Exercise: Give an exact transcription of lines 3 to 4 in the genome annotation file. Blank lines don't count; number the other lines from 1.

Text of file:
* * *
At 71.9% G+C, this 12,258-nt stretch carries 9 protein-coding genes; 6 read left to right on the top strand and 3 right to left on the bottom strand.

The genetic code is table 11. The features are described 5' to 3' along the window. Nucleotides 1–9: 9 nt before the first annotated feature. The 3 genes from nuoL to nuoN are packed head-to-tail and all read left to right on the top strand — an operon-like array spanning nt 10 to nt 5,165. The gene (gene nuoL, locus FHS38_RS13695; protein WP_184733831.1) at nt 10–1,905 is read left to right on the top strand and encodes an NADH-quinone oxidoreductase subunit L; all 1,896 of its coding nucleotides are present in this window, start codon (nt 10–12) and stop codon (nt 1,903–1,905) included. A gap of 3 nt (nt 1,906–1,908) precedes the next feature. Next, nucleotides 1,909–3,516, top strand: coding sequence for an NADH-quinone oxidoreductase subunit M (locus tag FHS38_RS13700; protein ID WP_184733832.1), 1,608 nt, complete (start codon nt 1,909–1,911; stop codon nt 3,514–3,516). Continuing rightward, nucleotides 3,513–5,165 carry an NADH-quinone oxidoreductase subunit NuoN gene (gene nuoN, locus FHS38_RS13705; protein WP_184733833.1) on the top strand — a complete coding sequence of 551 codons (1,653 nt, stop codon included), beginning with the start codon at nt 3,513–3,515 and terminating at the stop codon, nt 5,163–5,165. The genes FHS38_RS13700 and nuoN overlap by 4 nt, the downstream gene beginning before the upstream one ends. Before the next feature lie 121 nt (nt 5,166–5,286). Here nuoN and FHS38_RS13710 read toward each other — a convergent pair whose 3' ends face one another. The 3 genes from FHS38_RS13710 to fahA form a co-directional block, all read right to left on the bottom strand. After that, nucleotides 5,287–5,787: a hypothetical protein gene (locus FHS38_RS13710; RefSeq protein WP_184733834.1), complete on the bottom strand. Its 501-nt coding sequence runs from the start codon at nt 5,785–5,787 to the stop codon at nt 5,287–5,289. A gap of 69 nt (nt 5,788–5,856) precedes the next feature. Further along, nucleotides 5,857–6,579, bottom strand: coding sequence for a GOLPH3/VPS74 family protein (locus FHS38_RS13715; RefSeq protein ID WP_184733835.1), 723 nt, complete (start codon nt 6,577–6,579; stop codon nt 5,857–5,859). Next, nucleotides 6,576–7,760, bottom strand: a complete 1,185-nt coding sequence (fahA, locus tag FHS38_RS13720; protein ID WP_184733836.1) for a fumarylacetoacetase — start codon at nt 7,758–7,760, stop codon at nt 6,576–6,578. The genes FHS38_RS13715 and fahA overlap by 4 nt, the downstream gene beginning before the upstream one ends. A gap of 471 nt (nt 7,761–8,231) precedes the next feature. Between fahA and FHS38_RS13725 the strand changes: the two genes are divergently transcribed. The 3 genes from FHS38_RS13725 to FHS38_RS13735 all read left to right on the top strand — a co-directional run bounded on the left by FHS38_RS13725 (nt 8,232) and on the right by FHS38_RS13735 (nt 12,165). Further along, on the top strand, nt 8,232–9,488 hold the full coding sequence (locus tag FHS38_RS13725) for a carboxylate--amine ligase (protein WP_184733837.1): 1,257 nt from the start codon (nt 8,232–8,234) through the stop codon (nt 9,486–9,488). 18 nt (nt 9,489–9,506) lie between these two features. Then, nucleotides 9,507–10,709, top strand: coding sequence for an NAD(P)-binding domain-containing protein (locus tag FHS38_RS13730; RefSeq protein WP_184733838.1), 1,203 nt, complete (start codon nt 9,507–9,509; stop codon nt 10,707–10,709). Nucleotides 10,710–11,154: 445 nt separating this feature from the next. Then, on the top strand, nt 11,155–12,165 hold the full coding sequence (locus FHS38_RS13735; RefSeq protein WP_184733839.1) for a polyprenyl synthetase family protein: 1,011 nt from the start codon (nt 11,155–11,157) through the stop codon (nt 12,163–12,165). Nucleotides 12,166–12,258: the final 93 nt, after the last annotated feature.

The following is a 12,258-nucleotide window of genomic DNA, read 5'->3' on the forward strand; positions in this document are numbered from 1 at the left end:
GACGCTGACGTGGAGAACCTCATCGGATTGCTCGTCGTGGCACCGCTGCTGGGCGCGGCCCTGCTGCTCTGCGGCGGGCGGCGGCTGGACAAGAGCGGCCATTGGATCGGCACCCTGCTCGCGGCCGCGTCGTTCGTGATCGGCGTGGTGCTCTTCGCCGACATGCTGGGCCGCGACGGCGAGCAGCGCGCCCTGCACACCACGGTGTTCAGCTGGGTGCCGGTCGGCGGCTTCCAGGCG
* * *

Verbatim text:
The following is a 12,258-nucleotide window of genomic DNA, read 5'->3' on the forward strand; positions in this document are numbered from 1 at the left end:
GACGCTGACGTGGAGAACCTCATCGGATTGCTCGTCGTGGCACCGCTGCTGGGCGCGGCCCTGCTGCTCTGCGGCGGGCGGCGGCTGGACAAGAGCGGCCATTGGATCGGCACCCTGCTCGCGGCCGCGTCGTTCGTGATCGGCGTGGTGCTCTTCGCCGACATGCTGGGCCGCGACGGCGAGCAGCGCGCCCTGCACACCACGGTGTTCAGCTGGGTGCCGGTCGGCGGCTTCCAGGCG